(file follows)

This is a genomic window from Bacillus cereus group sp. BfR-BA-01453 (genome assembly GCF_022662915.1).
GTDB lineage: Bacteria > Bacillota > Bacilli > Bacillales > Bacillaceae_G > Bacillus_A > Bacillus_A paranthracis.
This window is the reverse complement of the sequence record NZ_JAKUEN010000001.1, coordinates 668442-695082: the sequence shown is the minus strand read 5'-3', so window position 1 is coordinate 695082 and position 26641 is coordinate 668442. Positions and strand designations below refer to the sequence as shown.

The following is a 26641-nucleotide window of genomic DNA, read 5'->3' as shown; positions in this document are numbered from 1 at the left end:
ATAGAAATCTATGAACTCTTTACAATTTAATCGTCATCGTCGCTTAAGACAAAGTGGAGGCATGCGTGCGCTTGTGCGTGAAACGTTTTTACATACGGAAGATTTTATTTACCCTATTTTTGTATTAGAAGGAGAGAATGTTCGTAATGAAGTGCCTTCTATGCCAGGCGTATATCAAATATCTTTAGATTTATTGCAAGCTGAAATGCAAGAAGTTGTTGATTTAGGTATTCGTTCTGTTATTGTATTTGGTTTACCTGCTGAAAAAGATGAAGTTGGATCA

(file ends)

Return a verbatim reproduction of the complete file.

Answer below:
This is a genomic window from Bacillus cereus group sp. BfR-BA-01453 (genome assembly GCF_022662915.1).
GTDB lineage: Bacteria > Bacillota > Bacilli > Bacillales > Bacillaceae_G > Bacillus_A > Bacillus_A paranthracis.
This window is the reverse complement of the sequence record NZ_JAKUEN010000001.1, coordinates 668442-695082: the sequence shown is the minus strand read 5'-3', so window position 1 is coordinate 695082 and position 26641 is coordinate 668442. Positions and strand designations below refer to the sequence as shown.

The following is a 26641-nucleotide window of genomic DNA, read 5'->3' as shown; positions in this document are numbered from 1 at the left end:
ATAGAAATCTATGAACTCTTTACAATTTAATCGTCATCGTCGCTTAAGACAAAGTGGAGGCATGCGTGCGCTTGTGCGTGAAACGTTTTTACATACGGAAGATTTTATTTACCCTATTTTTGTATTAGAAGGAGAGAATGTTCGTAATGAAGTGCCTTCTATGCCAGGCGTATATCAAATATCTTTAGATTTATTGCAAGCTGAAATGCAAGAAGTTGTTGATTTAGGTATTCGTTCTGTTATTGTATTTGGTTTACCTGCTGAAAAAGATGAAGTTGGATCA